Mindstorms is a complete robot and invention building kit, allowing you to put together sensors, actuators, and the EV3 brain to make extremely capable robots, from line-followers through to some amazingly complex projects.
The EV3 brain is a little linux computer, much like the Pi, and by installing an operating system onto your SD card, and plugging in a wifi dongle, you can even bypass the Scratch-like set up and program in Java or Python.
You can get Mindstorms at the usual places, online or in a physical LEGO store, but look out for discounts because it’s usually found between $350 and $400 USD.
By going with LEGO you are not giving up Arduino or Raspberry Pi either – there are add-on boards that allow you to use all of the above!
Now we come to the most advanced technology out of the list, and the one that is way beyond a toy or learning tool and is really at the stage where it is a true robotics platform.
Remember the pet robot AT AT that went around the internet a while back? Yup, that was DJ from EZ-Robot who built that … using the EZ-Robot platform:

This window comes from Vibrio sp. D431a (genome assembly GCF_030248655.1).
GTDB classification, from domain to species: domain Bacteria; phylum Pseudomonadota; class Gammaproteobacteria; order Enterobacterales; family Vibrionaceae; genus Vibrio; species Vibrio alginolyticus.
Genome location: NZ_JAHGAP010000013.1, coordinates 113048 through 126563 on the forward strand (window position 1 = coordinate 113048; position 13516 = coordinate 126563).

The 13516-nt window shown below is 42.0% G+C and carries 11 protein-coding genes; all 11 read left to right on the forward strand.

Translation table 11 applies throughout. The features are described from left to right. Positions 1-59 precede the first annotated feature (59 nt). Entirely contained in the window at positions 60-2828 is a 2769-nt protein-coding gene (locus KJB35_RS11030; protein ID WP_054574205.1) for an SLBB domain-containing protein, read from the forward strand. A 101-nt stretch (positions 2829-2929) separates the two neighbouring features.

There was also the guy that used EZ-Robot to create his Scarlett Johansson robot but this is meant to be for families 😉
I am a tiny bit biased here because EZ Robot is a Calgary based company, but that is where my bias ends and my nerd side takes over. You can buy parts or kits. I would recommend starting with a kit and adding on (I started out by purchasing the $150 USD Adventure bot).
If you would rather go right to your own inventions, that is an option too, as there is a development kit, or just purchase one of the EZB v4 board options (starting at $25 USD for the Tiny version with fewer pins, or $80 for the fully built out processing unit).
The one shame about the EZ platform is officially Windows based – I actually bought a Dell laptop to use this system when VM wasn’t cutting it – there is, however, an iOS app, and people have successfully used the open source Mono version of .net and other remarkable 3rd party developments.
Though the brains are obviously proprietary to EZ-Robot, everything else is open, even down to the option of 3D printing your own plastic parts.
If you want the fastest route to voice control and computer vision, while controlling a bunch of motors and servos, then check out these guys.
Now you have been introduced to the main players, really we need to show the options in action.
As I said in the introduction, there is no one right answer – far better for you to see what sparks your interest then go from there!
Anything I have missed? Please share in the group and I will consider including in a future update …